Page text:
No Bimbo

Bike - June 1993

Two years ago Francesca Giordano decided she wanted to race at the TT. This year she will. She's dedicated, smart and doing a lap with John Westlake

BOUNCING ROUND the TT course in the front of a Transit van, Francesca Romana Giordano does not look glamorous. She's bulging with pullovers because it's February, has her glasses on so she can read the course notes and her flowing locks are stashed away down the back of a paddock jacket. Glamour, sex appeal and a chirpy line in chat got the Italian to the TT - she's got sponsorship most racers only dream of and has had more publicity before the TT than most competitors get during the entire event - but now the work starts.

By the end of the afternoon she must know every bump and bend from Ginger Hall to Ramsey, and in three more days she has to know the 37-mile course like the back of her hair-brush. Being a foxy Italian chick certainly helps get you to the start line of the TT, but it's not much use going into 120mph blind left handers.

Obviously, Francesca knows this. Sitting beside her as she cheerfully mumbles away in Italian about gears and braking points (or something) scribbling more notes to re-read as she re-watches Steve Hislop's flying lap on video over the next few months, you get the impression the sexpot image is a bit of a con, manufactured so male sponsors will pay for her to have an excellent time racing.

This year Cagiva is giving her a Mito 125 to race in the Italian National Women's championship and a Ducati 900SS so she can compete in Italy's Sport Pro-duction class. For the TT Gloucester Kawasaki will provide Francesca with a ZXR400 and ZZ-R600. An enthusiastic caravan dealer in Italy has already given her a large camper van. She came a disappointing fourth last year in Italy's women's championship (blaming an Aprilia that seized seven times during the season) but sponsors couldn't give a stuff, and you can see why. The evening before, she appeared carrying bound copies of all her appearances in the Italian press. There were loads. Then there were the glamorous studio photos shot for sponsors. The last entry was a clipping from the local Manx paper which printed a story about her along with a picture on Gloucester Kawasaki's bike the day before. She is a professional, and if getting sponsorship means flouncing round like Jane Seymour, so be it.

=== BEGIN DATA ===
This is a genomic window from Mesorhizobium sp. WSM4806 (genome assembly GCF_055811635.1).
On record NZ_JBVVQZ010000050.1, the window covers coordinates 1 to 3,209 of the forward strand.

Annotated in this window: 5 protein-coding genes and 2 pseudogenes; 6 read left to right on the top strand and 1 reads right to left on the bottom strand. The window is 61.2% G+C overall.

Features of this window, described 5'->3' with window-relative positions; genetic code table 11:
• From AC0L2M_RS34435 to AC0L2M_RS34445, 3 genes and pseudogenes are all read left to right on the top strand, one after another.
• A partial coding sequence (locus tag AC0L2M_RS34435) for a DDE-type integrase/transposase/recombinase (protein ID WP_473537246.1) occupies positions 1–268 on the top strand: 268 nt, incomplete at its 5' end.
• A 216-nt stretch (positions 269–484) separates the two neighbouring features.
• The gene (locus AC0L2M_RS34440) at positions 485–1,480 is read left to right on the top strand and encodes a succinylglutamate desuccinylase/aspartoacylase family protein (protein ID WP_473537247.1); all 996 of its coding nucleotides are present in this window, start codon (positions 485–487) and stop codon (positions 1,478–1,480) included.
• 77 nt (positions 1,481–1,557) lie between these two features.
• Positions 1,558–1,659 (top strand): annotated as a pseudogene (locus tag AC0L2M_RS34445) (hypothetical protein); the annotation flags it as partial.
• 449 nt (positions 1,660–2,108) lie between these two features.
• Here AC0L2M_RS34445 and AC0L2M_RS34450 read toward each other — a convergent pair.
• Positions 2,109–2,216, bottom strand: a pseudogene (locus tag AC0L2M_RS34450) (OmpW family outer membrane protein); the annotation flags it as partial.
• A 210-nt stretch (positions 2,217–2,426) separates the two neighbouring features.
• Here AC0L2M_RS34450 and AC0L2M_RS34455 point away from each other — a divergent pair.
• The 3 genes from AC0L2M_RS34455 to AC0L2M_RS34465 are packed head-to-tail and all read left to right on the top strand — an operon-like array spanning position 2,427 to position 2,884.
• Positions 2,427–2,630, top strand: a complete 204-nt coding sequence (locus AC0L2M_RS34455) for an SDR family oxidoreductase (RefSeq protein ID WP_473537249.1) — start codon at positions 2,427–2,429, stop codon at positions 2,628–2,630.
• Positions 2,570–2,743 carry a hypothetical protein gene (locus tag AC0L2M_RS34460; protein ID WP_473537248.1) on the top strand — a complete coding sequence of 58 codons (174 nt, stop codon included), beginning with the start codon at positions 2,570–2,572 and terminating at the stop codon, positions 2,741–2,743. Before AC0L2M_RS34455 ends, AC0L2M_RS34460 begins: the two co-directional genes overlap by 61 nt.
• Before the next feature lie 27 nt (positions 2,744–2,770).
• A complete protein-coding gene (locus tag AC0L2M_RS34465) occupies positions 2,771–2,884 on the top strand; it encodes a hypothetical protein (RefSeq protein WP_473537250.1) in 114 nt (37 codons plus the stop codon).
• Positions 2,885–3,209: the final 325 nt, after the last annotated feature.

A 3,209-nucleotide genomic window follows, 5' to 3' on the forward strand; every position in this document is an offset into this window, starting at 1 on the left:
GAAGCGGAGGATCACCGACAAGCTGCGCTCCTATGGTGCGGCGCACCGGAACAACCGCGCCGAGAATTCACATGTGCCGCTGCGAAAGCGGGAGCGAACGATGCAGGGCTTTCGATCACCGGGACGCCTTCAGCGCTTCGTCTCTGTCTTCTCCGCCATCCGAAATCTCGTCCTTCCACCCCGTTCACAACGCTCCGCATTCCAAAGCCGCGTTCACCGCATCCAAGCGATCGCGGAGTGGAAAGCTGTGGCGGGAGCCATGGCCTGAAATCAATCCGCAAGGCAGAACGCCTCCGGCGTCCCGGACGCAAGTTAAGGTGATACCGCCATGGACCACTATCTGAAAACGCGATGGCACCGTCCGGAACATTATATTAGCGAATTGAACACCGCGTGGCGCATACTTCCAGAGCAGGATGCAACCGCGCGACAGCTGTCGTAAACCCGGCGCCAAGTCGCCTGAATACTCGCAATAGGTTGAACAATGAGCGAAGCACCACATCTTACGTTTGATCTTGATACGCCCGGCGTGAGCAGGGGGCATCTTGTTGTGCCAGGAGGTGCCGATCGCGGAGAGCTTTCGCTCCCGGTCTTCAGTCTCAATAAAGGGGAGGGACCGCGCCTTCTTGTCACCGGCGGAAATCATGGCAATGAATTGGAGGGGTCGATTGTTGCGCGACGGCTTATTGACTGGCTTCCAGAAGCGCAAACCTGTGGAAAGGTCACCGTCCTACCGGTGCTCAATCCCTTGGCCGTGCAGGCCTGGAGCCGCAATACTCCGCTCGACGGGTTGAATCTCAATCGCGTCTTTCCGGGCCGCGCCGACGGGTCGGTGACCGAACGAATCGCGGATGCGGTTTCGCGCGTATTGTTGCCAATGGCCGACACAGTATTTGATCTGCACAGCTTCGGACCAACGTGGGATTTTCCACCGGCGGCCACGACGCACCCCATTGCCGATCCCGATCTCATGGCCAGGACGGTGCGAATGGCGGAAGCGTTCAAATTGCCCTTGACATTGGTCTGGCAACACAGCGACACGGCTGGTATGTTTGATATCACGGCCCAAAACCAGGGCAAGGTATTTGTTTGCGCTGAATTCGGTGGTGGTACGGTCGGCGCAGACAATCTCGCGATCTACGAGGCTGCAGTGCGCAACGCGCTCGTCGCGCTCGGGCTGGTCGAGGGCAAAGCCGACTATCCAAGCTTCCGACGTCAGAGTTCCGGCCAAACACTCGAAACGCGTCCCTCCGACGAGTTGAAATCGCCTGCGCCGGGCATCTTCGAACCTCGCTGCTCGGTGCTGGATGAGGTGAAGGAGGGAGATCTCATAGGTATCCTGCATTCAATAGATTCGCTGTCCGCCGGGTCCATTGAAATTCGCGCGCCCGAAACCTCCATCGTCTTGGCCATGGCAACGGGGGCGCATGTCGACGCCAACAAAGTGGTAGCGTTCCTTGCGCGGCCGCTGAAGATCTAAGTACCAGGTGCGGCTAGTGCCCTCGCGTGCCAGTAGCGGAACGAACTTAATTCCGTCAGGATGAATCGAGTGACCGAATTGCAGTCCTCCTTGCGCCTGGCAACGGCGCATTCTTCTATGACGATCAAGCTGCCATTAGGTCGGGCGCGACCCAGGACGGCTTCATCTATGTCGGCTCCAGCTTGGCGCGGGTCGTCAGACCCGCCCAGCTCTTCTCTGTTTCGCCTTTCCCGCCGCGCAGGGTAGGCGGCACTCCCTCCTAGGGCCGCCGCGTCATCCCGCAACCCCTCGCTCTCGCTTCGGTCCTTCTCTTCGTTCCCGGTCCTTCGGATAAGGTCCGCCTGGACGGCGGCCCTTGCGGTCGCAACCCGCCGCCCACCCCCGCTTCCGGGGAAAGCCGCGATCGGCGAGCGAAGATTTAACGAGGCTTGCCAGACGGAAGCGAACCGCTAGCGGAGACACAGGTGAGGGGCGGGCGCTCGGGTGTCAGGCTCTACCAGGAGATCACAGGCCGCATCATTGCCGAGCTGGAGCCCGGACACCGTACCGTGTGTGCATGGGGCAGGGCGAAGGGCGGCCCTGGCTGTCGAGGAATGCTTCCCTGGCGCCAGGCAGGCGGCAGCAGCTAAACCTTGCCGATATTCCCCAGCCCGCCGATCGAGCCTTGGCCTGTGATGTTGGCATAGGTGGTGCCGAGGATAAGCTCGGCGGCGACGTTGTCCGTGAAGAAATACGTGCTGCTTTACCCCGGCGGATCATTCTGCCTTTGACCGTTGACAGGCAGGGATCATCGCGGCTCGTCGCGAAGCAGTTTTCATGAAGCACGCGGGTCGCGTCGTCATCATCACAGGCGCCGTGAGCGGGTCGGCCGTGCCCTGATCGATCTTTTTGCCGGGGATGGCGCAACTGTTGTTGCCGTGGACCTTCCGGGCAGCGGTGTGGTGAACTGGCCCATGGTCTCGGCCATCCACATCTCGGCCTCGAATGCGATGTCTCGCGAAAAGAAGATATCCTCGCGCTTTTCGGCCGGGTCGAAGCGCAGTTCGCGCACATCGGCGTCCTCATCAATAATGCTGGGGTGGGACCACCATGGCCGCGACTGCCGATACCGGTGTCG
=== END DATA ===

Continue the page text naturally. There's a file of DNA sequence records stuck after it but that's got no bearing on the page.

Even when starting out Francesca attracted attention. At her local practice track she wasn't taught the rudiments of racing by a mate who'd already done two races. No, she had lessons from a Mr Biaggi, whose son Max is now a contender for the world 250 GP title. "Yes, Max was always at the track practicing," she says. "He will be 250 champ this year. He's a nice guy too. So's Capirossi, and Gramigni - I see them quite a lot."

As soon as you hint that she's had it easy compared to male racers who aren't chums with world champions and have had to survive without sponsorship, you can see her tense up.

"What I've achieved has been through hard work and dedication," she says waving her arm around the cab. "This [the arm] is full of plates and pins from a crash, and my Aprilia seized seven times in one season - very annoying. I've had problems and I've beaten them. I have raced hard and worked hard so that I could race. As far as I'm concerned, the main advantage of being a female racer is that the men help me lift the bike out of the back of the van."

She got hooked on racing four years ago after taking her Ducati Pantah to a race track open day. "It was fantastic. I wanted to stay there forever. Two weeks later I went to the next open day and I knew I had to go racing." She muddled through for a year, racing when she could, then got her big break.

"I broke my leg in a road bike crash three years ago. With the money I got from the insurance payout and my redundancy money (I'd spent so much time off work that they laid me off) I bought an Aprilia 125 and could afford to go racing full-time for a year."

The following year she read about an Italian journalist competing in the TT. "I immediately wanted to do it. The only thing most Italians know about the race is that it's dangerous, but I was into classic bikes first so I knew all about it. I'd done a few hill climbs which were great - racing on roads made me feel like a naughty schoolboy - but they were too short, so last year I put my Aprilia into the van and drove through Europe to the Isle of Man to compete.

"The first thing I noticed about the circuit was the run-off. There isn't any. Just houses and drops and walls. In Italy I was always complaining that there weren't enough bales here and there wasn't enough run-off there, then I came to the Isle of Man and eeeeeeek." Francesca's bike - that Aprilia - seized going out to practice.

This year she's doing it properly, which means bouncing round the course in a Transit van while team manager and TT racer Allan Warner offers pearls of wisdom like "if you're not really scared, you're not doing it right". "I think she'll do OK," says Allan, who's no slouch on the PR front himself. "She's learning the track fast and we're not putting any pressure on her. Sorry I can't chat - I've got to get her and the bike to a TV interview in half an hour..." D

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